Exhibit 1 – the Dow vs. the TRAN: According to Dow theory those two should on average be moving in the same direction. When the performance of the average diverges it is a warning that change is in the air. Again, bear in mind that this is a long term chart – nevertheless it started to detach in July and the present divergence resembles a mirror image.

Exhibit 2: Similar situation on the Russell 2000 which obviously represents quite a bit more risk than the trannies. That little trend line I painted has been breached but I’m still labeling this as divergent.

A lot more where this came from – I will also show you two charts that suggest that we may head into a short squeeze before gravity sets in. As the old saying goes – the bus moves fastest once everyone got off. Please step into my lair:
More charts and cynical commentary below for anyone donning a secret decoder ring. If you are interested in becoming a Gold member then don’t waste time and sign up here. And if you are a Zero or Geronimo subscriber it includes access to all Gold posts, so you actually get double the bang for your buck.

Exhibit 3: NYSE up vs. down volume – it’s been somewhat supportive thus far but there was a steep drop on Friday which I deemed worthwhile pointing out. This chart can be worthless during short squeezes (see Jan/Feb of this year) but that steep drop in one session may be a tell.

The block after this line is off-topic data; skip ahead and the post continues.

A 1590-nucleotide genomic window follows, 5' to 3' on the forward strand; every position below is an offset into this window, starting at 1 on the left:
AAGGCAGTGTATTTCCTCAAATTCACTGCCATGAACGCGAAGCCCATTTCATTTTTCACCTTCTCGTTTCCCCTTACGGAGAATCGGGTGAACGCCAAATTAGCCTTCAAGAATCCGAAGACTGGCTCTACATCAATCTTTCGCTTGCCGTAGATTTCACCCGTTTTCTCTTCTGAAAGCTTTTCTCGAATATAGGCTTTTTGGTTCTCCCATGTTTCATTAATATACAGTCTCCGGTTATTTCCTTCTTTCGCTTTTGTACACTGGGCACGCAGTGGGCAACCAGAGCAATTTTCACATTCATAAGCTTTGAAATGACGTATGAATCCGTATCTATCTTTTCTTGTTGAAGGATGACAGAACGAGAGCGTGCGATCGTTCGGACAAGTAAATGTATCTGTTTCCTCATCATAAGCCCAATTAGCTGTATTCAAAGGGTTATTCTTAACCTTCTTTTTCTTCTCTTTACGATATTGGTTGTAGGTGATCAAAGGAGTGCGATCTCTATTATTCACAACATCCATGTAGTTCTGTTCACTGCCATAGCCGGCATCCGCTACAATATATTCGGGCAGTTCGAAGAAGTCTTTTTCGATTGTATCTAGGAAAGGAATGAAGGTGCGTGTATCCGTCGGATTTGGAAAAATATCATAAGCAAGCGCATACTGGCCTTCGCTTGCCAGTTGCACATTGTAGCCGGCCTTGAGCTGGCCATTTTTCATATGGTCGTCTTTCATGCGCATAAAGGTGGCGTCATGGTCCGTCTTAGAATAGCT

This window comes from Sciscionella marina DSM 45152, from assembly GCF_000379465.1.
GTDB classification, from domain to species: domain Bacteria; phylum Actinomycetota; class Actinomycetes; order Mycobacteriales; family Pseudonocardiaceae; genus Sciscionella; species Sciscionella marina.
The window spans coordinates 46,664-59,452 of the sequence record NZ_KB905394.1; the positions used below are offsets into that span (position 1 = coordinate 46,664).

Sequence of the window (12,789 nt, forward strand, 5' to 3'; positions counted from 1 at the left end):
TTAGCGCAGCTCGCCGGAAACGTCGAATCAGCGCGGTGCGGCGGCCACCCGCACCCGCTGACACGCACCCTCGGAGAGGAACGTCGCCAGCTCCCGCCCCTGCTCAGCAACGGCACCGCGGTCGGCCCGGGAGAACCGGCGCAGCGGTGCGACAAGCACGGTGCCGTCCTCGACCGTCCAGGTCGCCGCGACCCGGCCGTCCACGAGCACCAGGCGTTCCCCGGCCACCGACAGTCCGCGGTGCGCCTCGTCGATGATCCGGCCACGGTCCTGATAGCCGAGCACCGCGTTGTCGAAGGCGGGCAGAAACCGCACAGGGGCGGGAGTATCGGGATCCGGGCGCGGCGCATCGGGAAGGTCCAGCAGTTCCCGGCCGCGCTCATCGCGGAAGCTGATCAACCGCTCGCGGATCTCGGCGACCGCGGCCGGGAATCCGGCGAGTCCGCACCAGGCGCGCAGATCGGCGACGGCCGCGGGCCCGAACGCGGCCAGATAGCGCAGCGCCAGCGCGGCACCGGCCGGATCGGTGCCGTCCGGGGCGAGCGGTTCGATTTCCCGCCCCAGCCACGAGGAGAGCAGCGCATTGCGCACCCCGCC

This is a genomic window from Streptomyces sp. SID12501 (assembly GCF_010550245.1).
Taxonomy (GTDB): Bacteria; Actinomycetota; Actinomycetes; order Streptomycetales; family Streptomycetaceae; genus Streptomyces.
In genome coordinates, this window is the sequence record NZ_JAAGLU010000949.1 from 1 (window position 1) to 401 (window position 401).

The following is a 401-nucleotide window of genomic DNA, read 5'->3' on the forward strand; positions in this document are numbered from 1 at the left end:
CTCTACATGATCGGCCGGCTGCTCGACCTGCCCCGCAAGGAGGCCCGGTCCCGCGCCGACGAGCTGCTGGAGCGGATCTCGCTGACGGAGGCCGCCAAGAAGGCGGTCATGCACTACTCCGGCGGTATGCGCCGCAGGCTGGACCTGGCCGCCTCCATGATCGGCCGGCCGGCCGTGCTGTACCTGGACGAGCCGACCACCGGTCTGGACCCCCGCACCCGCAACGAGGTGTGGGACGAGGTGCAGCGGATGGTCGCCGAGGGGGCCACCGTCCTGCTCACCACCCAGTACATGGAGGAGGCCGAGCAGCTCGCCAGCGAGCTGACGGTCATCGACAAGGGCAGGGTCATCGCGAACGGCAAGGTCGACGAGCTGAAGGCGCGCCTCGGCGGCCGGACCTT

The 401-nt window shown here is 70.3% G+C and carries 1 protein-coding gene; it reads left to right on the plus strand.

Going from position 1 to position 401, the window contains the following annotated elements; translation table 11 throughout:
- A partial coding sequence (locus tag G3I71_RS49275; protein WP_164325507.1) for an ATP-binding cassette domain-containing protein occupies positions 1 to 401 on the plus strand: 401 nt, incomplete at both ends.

Exhibit 4: NYSE Advancing vs. Declining issues – rather surprised to see that divergence holding thus far. Judging by the recent past, this can go on for quite a while but once we drop into 1.5 territory we are usually close to rolling over, even it’s just for a quick wipeout.

Exhibit 5: NYA50:NYA200 ratio – measures quality of the current rally. And it’s starting to lag – I will keep an eye on this as it may just be summer tape. Admittedly it’s rather early and we may push higher here soon. Also, the Fed’s recent machinations have seemingly prolonged the lifetime of bearish divergences.

Exhibit 6 – copper. Which is not supporting this rally at all. Neither is gold or silver for that matter – almost everything else has been stuck in sideways purgatory.

Exhibit 7: My JNK:TLT ratio. Yes, you could call it supportive but I call this a lot less confident than what we see on the equities front.